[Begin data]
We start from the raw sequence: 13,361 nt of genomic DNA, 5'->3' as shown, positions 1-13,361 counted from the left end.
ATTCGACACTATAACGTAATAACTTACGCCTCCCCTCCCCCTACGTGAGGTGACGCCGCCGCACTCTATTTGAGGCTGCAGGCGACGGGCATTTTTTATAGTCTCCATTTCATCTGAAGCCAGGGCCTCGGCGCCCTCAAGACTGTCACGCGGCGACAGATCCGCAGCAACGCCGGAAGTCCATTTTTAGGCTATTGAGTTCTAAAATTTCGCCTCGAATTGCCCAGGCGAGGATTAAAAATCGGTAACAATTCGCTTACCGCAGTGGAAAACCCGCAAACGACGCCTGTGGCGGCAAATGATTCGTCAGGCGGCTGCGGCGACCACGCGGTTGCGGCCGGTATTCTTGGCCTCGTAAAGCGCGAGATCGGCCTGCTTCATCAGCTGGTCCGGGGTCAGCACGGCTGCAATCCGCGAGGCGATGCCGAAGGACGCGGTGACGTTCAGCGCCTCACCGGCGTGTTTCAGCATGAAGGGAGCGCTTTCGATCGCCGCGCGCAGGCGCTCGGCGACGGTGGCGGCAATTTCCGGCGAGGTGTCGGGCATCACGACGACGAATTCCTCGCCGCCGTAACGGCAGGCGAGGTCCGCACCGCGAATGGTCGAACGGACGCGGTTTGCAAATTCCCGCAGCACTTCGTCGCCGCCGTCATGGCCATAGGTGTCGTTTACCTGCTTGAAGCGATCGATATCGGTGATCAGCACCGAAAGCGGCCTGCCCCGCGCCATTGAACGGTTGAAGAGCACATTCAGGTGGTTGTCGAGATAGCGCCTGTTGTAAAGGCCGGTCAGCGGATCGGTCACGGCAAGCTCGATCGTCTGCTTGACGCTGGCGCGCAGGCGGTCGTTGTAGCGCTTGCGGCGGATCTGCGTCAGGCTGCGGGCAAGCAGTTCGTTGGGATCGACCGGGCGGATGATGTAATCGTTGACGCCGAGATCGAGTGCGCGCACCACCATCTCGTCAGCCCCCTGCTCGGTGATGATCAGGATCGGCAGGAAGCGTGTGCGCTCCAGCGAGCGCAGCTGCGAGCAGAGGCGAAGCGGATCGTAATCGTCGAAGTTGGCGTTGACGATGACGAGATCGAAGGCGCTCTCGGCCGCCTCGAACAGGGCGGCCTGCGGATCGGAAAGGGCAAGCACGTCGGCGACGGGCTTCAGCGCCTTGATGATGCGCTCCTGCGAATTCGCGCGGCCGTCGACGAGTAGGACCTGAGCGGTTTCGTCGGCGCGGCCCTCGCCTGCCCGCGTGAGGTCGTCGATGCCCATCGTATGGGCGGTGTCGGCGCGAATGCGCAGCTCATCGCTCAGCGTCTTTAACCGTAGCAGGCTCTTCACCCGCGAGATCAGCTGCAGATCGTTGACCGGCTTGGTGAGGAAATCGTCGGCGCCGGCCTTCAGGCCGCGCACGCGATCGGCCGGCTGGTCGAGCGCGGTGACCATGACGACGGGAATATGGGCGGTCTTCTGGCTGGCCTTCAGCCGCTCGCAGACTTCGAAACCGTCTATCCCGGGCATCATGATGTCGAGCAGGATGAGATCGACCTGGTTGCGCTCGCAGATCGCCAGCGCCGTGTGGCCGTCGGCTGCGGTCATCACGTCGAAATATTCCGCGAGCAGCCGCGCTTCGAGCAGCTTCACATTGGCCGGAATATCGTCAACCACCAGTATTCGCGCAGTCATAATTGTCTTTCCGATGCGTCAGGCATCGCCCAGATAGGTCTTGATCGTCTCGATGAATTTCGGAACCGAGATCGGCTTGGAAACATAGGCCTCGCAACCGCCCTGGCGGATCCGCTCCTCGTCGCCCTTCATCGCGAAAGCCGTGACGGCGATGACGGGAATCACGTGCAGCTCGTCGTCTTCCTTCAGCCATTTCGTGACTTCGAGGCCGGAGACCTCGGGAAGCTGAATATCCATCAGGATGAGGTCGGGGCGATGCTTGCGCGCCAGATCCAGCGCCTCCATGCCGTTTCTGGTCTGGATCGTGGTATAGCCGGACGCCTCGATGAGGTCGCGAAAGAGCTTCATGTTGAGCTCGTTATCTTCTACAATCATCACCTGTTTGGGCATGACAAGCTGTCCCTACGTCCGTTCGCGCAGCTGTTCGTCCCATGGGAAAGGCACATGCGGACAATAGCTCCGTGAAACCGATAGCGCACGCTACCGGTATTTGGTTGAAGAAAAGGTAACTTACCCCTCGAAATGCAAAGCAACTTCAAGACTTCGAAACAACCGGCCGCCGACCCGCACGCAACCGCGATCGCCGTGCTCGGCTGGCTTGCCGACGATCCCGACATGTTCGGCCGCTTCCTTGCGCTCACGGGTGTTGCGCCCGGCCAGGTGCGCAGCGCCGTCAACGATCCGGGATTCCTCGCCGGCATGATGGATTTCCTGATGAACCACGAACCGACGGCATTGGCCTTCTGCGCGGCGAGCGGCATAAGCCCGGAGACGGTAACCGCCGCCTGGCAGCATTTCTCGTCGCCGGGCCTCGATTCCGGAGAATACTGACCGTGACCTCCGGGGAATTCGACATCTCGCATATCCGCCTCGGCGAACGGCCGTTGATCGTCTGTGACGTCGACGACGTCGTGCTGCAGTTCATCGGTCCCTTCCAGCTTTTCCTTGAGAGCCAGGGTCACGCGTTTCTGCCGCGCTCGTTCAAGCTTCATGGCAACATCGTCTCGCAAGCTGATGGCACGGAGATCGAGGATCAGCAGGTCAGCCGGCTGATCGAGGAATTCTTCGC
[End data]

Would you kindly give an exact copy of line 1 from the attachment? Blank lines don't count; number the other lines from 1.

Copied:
We start from the raw sequence: 13,361 nt of genomic DNA, 5'->3' as shown, positions 1-13,361 counted from the left end.